Regardless, hyper-exploitation (the appropriation of most or all of the surplus labor of a class, leaving them to consume the bare minimum for physical survival) is an ineluctable feature of capitalism, and hyper-exploitation entails oppression, abuse and injustice. The “statistical gravity” of the types of behavior rewarded and encouraged under a capitalist system make it practically impossible to eliminate hyper-exploitation by personal effort: one person refusing to exploit others just creates a vacuum for another to exploit them more. Short of changing everyone’s psychology using orbital mind control lasers, we have to change our social constructions, the “system” as it were, if we are going to eliminate the roots of racism, sexism and other forms of class oppression.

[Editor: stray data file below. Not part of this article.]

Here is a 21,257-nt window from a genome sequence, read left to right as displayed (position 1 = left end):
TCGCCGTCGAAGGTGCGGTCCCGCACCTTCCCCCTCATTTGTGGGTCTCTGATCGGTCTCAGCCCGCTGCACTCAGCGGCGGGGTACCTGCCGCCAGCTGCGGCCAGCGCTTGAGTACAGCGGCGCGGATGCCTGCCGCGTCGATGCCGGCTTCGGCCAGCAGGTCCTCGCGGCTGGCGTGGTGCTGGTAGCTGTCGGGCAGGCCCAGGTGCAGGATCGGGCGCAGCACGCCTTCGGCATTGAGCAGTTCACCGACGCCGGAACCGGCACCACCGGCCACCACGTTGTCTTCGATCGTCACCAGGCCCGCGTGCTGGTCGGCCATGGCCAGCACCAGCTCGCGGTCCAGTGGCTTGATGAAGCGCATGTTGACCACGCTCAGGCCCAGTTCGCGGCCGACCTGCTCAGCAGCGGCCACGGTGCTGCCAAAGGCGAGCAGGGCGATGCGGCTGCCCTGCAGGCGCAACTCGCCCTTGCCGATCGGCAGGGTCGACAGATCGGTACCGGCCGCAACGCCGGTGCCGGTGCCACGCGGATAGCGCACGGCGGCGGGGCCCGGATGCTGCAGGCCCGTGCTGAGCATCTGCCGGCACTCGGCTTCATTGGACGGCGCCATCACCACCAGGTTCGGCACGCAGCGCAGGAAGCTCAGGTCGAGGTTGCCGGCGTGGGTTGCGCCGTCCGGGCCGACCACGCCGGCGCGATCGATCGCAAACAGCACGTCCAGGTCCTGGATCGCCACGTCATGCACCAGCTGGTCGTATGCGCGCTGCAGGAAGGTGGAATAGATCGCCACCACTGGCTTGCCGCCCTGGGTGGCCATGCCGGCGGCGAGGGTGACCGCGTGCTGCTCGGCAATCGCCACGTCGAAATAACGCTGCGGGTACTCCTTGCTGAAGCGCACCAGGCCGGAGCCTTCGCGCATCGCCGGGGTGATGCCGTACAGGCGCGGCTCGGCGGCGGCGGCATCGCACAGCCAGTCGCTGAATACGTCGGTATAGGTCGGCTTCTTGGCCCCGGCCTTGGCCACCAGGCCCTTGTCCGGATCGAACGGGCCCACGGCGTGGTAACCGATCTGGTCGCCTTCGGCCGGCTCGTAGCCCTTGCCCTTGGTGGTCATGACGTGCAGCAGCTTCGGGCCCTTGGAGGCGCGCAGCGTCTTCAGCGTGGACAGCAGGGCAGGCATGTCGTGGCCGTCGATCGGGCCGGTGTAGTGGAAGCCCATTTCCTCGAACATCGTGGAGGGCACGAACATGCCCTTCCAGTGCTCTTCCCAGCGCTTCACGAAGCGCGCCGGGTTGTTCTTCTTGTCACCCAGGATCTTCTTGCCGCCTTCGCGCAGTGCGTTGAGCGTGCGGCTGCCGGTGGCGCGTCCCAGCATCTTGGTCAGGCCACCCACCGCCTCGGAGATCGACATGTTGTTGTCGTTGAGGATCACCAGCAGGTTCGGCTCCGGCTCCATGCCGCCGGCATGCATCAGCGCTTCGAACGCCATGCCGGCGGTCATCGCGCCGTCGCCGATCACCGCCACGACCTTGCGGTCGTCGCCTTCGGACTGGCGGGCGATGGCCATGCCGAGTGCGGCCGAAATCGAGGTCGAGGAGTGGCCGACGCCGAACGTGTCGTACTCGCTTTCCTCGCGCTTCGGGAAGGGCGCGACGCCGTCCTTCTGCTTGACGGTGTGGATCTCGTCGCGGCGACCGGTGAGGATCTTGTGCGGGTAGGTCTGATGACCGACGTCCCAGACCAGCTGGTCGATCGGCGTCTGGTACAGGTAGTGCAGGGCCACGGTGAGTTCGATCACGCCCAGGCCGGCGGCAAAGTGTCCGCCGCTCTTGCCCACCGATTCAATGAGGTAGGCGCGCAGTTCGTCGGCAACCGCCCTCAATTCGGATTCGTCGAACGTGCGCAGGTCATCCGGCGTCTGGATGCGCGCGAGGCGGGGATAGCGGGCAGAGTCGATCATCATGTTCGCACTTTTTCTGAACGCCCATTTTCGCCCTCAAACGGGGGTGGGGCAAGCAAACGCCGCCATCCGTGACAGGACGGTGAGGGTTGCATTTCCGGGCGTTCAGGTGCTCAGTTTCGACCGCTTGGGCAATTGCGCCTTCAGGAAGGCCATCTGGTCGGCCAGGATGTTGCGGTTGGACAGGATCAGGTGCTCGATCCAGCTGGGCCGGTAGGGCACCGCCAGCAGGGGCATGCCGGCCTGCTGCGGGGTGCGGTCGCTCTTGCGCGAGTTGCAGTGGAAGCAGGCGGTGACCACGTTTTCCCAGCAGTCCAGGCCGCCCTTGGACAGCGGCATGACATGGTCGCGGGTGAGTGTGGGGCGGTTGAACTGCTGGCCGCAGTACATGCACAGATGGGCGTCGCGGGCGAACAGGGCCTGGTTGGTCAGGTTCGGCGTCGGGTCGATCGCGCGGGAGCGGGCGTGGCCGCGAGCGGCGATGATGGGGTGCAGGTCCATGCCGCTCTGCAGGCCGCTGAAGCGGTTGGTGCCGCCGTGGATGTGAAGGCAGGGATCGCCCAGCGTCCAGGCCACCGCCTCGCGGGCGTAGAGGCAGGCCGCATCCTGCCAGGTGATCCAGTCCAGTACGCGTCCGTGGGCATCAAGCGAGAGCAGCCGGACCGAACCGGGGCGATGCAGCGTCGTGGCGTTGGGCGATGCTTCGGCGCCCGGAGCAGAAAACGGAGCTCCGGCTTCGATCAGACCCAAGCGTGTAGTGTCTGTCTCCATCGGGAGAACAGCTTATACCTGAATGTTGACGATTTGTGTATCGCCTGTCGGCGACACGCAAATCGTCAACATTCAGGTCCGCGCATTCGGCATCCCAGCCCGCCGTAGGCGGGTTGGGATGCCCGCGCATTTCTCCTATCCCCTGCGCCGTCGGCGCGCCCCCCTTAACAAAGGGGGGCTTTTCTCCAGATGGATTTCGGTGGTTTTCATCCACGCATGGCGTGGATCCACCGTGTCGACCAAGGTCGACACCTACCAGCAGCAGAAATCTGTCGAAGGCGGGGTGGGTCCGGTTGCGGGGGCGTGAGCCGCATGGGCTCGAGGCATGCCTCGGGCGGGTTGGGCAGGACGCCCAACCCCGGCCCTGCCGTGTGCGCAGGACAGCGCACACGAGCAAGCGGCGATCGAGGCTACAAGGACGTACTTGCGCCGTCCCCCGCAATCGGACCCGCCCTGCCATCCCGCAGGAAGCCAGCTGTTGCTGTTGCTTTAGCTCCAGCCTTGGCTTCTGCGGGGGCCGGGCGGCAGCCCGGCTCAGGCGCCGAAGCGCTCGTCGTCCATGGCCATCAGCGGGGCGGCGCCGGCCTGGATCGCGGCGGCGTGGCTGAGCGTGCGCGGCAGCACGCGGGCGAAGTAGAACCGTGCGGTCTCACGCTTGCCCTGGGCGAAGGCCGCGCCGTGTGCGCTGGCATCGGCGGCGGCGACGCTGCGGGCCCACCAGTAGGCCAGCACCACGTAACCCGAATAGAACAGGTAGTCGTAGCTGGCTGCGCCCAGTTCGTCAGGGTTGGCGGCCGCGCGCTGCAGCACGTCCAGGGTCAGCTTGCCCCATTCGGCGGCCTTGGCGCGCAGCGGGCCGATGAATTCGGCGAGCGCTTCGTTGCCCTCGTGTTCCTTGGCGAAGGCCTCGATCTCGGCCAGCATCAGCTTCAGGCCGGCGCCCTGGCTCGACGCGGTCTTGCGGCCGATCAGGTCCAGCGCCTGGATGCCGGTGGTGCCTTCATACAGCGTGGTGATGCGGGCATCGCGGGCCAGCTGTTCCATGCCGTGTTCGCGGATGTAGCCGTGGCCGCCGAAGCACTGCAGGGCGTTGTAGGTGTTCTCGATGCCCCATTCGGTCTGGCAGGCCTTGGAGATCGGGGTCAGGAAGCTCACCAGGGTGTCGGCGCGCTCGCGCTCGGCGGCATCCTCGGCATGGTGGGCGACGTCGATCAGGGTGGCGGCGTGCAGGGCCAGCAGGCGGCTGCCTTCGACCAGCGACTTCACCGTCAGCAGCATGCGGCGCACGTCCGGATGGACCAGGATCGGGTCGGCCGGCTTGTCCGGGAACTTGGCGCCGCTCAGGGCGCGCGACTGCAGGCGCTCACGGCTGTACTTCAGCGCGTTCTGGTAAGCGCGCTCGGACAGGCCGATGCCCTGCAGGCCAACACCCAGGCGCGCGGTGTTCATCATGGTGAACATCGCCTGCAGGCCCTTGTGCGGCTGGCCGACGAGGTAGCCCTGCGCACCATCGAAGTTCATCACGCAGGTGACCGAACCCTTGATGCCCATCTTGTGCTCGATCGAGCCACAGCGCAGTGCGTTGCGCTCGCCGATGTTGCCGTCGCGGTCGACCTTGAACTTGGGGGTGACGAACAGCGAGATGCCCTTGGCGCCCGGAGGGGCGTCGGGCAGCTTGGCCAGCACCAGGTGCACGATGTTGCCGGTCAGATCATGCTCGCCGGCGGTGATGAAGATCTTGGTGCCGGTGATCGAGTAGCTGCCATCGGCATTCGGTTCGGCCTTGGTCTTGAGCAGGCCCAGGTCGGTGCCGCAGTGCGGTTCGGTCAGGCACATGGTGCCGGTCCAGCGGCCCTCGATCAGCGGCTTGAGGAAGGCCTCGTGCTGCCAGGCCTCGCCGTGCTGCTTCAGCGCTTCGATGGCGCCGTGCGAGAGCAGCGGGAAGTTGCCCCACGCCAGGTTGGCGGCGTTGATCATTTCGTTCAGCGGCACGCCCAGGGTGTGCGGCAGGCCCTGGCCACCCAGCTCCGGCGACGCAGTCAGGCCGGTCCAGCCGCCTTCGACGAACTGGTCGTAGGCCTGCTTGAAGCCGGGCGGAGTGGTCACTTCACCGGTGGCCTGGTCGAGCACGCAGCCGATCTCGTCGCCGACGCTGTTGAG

3. Larry H. Says:

    (Furthermore, you pretty much support my point: the remedies you suggest are precisely the sort of socialist, anti-capitalist economic measures that would strike most strongly at the economic roots of racism, sexism and class oppression.)

  4. jc Says:

    “If women and people of color want to actually end sexual and racial oppression”
    Uh, I’ll take *End to Oppression* for $11.4 trillion, Larry.

    Answer:
    The women and POCs aren’t in a position to actually end oppression, since they would have done so if it hadn’t been for this clusterfuck.

    Question:
    What is the Patriarchy?

    That is the correct answer! Thanks for your token participation. The check is in the mail.

  5. Larry H. Says: